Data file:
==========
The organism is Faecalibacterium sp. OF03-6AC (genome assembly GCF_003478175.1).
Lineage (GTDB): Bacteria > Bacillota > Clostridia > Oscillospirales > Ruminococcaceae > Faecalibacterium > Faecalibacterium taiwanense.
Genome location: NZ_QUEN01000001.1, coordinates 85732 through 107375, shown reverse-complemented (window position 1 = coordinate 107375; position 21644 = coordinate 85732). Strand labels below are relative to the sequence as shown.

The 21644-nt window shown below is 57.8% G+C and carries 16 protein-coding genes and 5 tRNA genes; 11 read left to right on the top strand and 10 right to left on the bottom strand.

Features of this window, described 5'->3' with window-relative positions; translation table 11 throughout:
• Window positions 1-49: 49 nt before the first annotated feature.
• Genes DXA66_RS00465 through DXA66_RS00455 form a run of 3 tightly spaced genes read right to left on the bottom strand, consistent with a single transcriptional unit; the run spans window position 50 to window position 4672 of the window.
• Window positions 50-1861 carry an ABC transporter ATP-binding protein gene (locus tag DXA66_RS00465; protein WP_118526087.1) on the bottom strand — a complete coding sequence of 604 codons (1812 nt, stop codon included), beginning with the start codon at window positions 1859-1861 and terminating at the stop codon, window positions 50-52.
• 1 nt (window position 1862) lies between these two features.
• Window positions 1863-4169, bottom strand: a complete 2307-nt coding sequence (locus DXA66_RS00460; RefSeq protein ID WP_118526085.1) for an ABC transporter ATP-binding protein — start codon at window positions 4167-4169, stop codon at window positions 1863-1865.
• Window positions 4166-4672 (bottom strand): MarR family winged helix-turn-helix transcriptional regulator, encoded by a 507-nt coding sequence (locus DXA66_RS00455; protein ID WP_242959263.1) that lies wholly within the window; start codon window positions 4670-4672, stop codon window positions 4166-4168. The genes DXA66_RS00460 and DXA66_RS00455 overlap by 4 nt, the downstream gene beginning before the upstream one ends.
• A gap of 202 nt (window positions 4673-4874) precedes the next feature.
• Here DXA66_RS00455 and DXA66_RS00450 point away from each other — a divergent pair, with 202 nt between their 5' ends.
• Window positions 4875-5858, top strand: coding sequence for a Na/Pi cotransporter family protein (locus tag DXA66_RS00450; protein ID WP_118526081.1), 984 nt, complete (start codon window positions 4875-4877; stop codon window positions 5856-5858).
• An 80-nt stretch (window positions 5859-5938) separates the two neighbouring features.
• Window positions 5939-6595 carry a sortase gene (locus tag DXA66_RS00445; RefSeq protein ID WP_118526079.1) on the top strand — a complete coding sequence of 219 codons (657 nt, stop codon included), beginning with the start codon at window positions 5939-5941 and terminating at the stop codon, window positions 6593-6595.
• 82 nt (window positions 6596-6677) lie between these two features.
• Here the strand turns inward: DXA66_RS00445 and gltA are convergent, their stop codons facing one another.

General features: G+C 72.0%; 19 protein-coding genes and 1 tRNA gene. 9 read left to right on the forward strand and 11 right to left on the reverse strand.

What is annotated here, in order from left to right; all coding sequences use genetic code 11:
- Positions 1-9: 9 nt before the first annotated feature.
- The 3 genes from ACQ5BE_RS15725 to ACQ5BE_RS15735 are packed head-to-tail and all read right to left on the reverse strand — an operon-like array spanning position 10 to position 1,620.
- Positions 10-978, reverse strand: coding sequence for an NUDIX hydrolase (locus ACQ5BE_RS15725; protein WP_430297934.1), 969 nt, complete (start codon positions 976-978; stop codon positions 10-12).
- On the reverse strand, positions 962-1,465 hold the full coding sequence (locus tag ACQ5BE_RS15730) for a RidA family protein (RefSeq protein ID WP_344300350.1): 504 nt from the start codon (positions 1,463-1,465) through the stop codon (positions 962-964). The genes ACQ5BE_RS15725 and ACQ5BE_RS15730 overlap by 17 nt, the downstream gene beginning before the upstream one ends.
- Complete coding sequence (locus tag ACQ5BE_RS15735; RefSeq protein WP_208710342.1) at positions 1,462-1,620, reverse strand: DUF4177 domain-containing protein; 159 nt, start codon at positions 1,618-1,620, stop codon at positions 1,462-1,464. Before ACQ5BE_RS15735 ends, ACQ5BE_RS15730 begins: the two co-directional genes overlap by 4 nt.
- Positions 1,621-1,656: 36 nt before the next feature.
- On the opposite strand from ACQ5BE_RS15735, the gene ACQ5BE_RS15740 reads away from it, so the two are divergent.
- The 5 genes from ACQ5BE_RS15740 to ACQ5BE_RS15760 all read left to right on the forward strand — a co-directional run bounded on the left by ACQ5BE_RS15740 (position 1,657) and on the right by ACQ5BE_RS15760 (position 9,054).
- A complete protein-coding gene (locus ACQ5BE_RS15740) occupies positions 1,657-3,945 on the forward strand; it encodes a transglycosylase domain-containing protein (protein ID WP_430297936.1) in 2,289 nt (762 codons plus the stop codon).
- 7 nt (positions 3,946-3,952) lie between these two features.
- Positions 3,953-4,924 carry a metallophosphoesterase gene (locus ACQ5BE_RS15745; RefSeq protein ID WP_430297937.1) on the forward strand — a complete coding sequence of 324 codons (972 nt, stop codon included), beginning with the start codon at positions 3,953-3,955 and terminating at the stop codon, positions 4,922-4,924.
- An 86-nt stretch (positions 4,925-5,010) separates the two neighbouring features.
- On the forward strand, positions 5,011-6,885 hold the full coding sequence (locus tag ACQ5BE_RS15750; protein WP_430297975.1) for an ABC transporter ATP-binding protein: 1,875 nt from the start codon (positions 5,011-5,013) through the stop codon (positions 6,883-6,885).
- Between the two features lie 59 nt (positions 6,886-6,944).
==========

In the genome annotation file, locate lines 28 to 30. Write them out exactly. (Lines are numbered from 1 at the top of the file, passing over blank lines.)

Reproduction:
- The 5 genes from ACQ5BE_RS15740 to ACQ5BE_RS15760 all read left to right on the forward strand — a co-directional run bounded on the left by ACQ5BE_RS15740 (position 1,657) and on the right by ACQ5BE_RS15760 (position 9,054).
- A complete protein-coding gene (locus ACQ5BE_RS15740) occupies positions 1,657-3,945 on the forward strand; it encodes a transglycosylase domain-containing protein (protein ID WP_430297936.1) in 2,289 nt (762 codons plus the stop codon).
- 7 nt (positions 3,946-3,952) lie between these two features.